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©Clay Eldridge

Chapter 1:1-4 (ESV)

Posted on May 15, 2024  - By Chris LaBelle  

Chapter 1:1-4 (ESV) - The oracle that Habakkuk the prophet saw.

O Lord, how long shall I cry for help,
    and you will not hear?
Or cry to you “Violence!”
    and you will not save?
Why do you make me see iniquity,
    and why do you idly look at wrong?
Destruction and violence are before me;
    strife and contention arise.
So the law is paralyzed,
    and justice never goes forth.
For the wicked surround the righteous;
    so justice goes forth perverted.

Question to consider: How does people’s relationship with God relate to violence and injustice?

This oracle from Habakkuk is dated at about 605 BC. After the wicked King Manasseh reigned for 55 years from the age of twelve and rebuilt all of the high places torn down by his father, Hezekiah, he was replaced by another wicked king named Amon who reigned for two years. Amon was replaced by Josiah, an eight-year-old king who reigned from 640 BC until 609 BC. Josiah was faithful to the LORD, and Habakkuk was born during his reign.

By 605 BC, Josiah had been replaced by Jehoiakim who was wicked in the eyes of the LORD. Experiencing the contrast between the reign of Josiah and the reign of Jehoiakim caused Habakkuk to call out to God for help. When someone has grown up in an era of righteousness and prosperity, it is shocking to witness a time where justice is perverted and people of violence and iniquity take over the land.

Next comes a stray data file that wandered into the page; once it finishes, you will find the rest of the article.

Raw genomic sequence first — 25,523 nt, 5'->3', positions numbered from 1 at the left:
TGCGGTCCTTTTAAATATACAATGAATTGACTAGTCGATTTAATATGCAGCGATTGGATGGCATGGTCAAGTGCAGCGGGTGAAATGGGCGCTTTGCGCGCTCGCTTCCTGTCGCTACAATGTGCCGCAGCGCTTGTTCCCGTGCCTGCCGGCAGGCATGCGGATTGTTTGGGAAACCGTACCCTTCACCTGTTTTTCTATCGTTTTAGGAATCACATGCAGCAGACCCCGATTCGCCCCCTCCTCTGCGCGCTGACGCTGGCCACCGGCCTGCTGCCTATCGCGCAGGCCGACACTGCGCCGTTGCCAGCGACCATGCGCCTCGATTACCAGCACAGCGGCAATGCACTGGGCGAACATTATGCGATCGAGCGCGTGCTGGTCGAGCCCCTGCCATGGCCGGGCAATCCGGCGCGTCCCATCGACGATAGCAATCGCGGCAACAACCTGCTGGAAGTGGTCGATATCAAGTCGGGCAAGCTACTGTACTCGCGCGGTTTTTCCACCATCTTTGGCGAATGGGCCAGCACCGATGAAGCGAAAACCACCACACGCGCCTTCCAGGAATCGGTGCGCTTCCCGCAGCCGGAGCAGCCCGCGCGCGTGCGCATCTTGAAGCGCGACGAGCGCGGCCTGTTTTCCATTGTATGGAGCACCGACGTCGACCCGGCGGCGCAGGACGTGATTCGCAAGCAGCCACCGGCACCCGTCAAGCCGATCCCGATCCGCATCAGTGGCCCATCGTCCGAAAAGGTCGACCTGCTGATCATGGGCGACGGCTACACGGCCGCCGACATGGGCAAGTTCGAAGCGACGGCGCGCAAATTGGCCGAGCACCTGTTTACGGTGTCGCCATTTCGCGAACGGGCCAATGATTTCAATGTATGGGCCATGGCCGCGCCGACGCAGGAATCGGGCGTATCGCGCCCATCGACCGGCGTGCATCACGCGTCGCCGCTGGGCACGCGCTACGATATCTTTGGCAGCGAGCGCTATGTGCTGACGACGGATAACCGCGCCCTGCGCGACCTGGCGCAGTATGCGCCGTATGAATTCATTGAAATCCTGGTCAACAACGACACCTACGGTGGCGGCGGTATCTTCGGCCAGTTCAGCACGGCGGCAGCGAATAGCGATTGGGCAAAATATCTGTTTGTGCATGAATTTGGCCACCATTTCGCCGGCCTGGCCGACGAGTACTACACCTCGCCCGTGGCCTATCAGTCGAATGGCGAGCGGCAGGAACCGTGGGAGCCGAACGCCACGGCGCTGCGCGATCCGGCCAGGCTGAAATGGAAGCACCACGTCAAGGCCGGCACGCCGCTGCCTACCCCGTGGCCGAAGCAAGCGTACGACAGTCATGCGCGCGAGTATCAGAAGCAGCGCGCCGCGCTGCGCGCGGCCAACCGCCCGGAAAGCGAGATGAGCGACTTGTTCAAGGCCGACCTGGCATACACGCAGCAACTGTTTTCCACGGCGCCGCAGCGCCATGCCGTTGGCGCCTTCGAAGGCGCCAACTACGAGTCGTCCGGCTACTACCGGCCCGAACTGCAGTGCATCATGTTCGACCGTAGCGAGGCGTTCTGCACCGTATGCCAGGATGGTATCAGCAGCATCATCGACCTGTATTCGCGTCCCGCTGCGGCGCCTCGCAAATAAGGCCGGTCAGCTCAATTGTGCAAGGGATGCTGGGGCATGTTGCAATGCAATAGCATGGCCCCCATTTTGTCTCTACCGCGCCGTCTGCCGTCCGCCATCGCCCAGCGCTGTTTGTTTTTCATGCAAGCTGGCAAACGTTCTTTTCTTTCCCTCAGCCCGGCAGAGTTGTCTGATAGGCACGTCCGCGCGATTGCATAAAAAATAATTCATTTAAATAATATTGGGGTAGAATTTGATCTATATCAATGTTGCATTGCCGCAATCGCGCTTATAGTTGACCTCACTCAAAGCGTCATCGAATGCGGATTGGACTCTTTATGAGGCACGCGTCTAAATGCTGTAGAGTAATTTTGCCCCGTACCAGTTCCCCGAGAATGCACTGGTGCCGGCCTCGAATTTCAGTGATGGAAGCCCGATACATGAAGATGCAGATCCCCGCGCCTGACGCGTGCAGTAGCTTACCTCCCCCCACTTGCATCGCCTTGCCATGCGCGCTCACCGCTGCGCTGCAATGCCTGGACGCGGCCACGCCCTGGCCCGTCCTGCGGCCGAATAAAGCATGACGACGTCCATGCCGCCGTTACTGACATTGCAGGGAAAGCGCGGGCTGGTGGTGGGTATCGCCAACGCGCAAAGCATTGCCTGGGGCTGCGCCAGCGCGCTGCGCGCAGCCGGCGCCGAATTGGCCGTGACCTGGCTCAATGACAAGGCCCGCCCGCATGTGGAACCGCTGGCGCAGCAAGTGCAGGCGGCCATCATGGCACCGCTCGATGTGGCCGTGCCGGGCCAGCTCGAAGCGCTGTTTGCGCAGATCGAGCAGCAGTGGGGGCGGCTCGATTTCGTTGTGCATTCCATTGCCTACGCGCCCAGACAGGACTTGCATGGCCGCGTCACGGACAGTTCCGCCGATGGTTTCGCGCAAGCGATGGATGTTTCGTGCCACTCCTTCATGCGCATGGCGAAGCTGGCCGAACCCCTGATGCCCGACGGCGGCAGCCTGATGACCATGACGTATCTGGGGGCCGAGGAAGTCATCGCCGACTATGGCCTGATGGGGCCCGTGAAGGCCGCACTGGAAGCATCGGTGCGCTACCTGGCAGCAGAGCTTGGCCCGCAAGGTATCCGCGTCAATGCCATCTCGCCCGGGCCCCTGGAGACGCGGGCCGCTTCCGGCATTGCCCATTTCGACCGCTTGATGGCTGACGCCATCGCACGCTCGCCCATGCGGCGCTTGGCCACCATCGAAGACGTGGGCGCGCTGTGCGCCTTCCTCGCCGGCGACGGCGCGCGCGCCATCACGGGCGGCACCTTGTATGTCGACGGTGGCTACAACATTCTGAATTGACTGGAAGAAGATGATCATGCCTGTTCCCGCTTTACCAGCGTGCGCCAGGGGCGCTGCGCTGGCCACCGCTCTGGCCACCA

The king was meant to be the physical image of the god of a nation. Moses warned the Israelites about the character of a human king when he prophesied in Deuteronomy that they would ask God to have a king like the surrounding nations. Having a wicked king like Jehoiakim defiled the image of God before the people of Israel and the surrounding nations. When Jehoiakim allowed the building of high places to Baal and Asherah poles, he was giving the message that the God of Israel was just another god in the pantheon of gods.

When the image of God is diminished in the eyes of people, they no longer fear setting aside His commands. I think most of us can relate to this experience as we see violence and protests breaking out in the streets and justice being perverted to the point where people are afraid to defend themselves from attackers for fear of prosecution while criminals get away with theft and violence.

When we witness these things, our reaction is to cry out to God for help. How can He let these things happen? When will justice prevail? Why are bad things allowed to happen to good people? We’ll read God’s response to Habakkuk tomorrow, but it is worth noting that Habakkuk loved the LORD and was not afraid to ask these hard questions.

His name meant “embrace”, and he lived up to that name in clinging to the LORD for the salvation of Israel.


Dear heavenly Father, may we learn to embrace You and Your people in times of blessing and times of difficulty. Help us to fear Your holy name so that we may not sin against You. Thank You for being faithful and just to cleanse us from all unrighteousness. Amen.